Canadian firms, by contrast, can not only get private investment at lower rates. They can also raise capital by going public—issuing shares and listing them on Canada’s three stock exchanges: the Toronto Stock Exchange (TSX) and the TSX Venture Exchange, both of which are run by the TMX Group, and their rival, the Canadian Securities Exchange. Currently, the 69 publicly traded cannabis firms on Canada’s exchanges have a combined market value of $8 billion CDN.
The advantages of public finance go beyond access to cheaper capital—publicly traded firms also get a big boost in business credibility.
The advantages of public finance go beyond access to cheaper capital: because “going public” is such a heavily regulated process, with lots of government oversight, publicly traded firms also get a big boost in business credibility. That credibility in turn makes it easier for public companies to attract potential partners to, for example, add new product lines or expand into new markets.
“Everyone in the cannabis business globally knows who [the publically traded companies] are,” says attorney Hugo Alves, an industry veteran who now runs the investment firm Wheaton Cannabis. “And so everybody wants to do business with them.” Case in point: US beverage maker Constellation Brands, maker of beverages such as Corona Beer, has just announced a whopping $245 million investment in Canada’s Canopy Growth.
The Pressure of Going Public
If there is a downside to “going public,” it’s that these companies are now under substantial pressure to keep their investors happy, and their share prices high,by rapidly increasing their revenues and profits. That pressure in turn pushes firms to constantly seek out new ways to boost profits—by adopting the latest cost-saving growing technology, for example, or by expanding into a new product line or consumer market.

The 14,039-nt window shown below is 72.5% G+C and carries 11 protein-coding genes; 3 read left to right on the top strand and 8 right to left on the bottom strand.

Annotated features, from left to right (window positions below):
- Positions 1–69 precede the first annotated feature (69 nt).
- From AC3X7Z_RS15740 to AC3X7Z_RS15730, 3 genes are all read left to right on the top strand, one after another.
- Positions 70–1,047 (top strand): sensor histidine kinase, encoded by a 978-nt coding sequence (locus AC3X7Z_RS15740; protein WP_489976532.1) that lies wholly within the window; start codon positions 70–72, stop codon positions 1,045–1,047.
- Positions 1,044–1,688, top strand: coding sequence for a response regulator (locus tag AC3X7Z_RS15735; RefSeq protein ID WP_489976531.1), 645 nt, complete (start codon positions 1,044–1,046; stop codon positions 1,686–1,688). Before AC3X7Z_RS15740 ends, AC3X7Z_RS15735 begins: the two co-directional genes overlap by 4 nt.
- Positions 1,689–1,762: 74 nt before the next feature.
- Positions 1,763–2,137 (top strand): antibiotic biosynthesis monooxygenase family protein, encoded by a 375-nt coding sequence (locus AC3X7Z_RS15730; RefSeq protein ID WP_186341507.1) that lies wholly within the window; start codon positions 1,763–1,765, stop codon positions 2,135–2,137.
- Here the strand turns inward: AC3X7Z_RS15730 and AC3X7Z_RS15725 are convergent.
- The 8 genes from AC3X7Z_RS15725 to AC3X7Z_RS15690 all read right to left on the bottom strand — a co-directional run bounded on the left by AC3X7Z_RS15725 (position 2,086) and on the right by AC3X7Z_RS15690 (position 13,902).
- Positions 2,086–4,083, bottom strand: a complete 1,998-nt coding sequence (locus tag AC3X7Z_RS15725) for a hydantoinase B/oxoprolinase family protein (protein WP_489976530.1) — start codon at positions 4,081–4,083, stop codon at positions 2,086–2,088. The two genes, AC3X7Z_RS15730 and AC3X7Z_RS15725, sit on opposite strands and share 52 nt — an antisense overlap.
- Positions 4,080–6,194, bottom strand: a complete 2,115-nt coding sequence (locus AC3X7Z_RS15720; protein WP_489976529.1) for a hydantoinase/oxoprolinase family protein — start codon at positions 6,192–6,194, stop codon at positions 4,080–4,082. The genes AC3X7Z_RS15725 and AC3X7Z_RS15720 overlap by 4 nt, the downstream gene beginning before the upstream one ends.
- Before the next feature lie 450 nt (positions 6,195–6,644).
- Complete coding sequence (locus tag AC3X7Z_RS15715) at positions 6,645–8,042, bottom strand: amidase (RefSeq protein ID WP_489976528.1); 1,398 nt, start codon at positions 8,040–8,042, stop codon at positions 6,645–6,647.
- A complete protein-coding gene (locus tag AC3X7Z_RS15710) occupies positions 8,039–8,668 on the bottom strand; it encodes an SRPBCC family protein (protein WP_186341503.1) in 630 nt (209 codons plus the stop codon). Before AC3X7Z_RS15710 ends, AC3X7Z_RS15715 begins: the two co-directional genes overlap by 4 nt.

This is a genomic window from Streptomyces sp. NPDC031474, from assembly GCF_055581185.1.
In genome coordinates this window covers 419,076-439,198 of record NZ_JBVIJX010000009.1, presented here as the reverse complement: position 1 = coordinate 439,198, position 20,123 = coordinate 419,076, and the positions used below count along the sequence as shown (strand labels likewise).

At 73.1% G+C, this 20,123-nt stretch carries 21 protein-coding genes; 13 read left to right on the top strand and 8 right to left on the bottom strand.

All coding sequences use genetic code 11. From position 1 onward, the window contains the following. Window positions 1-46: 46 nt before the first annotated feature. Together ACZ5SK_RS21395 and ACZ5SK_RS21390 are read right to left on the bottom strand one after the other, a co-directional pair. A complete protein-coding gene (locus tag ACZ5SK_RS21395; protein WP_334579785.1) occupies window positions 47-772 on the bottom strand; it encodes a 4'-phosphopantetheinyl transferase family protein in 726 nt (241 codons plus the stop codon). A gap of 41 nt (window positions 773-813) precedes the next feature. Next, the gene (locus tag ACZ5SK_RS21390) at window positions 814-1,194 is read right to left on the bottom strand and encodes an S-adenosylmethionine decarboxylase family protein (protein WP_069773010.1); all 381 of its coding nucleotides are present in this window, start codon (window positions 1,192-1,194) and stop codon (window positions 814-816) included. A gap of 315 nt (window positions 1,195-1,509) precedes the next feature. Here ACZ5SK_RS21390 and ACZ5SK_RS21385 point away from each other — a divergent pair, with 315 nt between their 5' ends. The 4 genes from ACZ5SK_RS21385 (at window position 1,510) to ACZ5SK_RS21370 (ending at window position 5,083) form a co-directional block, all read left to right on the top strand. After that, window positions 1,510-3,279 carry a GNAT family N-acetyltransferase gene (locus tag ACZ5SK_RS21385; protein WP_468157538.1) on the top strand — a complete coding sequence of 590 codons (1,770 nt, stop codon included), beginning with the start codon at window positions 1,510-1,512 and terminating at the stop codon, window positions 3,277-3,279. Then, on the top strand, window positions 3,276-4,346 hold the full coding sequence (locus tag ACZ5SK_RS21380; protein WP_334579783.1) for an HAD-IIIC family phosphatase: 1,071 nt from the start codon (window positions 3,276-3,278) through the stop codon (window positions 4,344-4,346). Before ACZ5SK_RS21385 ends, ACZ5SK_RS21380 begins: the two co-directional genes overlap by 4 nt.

This dynamic has huge benefits for the cannabis industry as a whole, in that it accelerates innovation and growth. But the companies themselves are under constant pressure to find “the ‘next thing,’” says Wheaton’s Alves. “The next iteration of cannabis technology or know-how or products or brands–‘What is out there that I can add value for my shareholders?’”
The accelerating hunt for shareholder value has helped motivate Canadian cannabis firms to expand their presence internationally.
And that search is at the heart of the current tension at the Toronto Stock Exchange. This accelerating hunt for shareholder value has helped motivate Canadian cannabis firms to expand their presence internationally. For example, some companies are working with partners in Germany, which also has a growing medical market.
But the most tempting foreign market, of course, is south of the border, in the United States. The burgeoning US medical and adult-use markets offer Canadian companies, with their access to cheaper financing, the chance to generate higher revenues and profits than are possible at home.
Further, by partnering with a company in Colorado, Washington, or some other cannabis-friendly state, Canadian firms can gain valuable market experience in consumer products, such as edibles, that generate high profits, but aren’t yet legal at home. By the time those products are legal in Canada—perhaps as early as July 2019—these early-movers “will already be well down the path to having an entire product line,” says one Canadian industry consultant.
But, adds the consultant, given the ever-present of risk that the US federal government will crack down on state-legal cannabis companies and seize their assets—a risk that has jumped measurably with President Donald Trump’s appointment of the old-school drug warrior Jeff Sessions as Attorney General—the strategy of investing south of the border is “a bit of a house of cards.”